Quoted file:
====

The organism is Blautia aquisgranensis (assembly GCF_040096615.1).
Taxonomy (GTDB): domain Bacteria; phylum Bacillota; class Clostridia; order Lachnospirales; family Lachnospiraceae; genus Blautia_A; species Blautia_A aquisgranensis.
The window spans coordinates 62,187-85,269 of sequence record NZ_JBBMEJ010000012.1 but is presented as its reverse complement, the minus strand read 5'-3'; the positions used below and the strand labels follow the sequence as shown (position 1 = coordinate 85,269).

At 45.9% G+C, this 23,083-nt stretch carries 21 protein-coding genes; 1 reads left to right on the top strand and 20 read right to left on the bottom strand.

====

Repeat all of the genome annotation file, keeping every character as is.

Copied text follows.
The organism is Blautia aquisgranensis (assembly GCF_040096615.1).
Taxonomy (GTDB): domain Bacteria; phylum Bacillota; class Clostridia; order Lachnospirales; family Lachnospiraceae; genus Blautia_A; species Blautia_A aquisgranensis.
The window spans coordinates 62,187-85,269 of sequence record NZ_JBBMEJ010000012.1 but is presented as its reverse complement, the minus strand read 5'-3'; the positions used below and the strand labels follow the sequence as shown (position 1 = coordinate 85,269).

At 45.9% G+C, this 23,083-nt stretch carries 21 protein-coding genes; 1 reads left to right on the top strand and 20 read right to left on the bottom strand.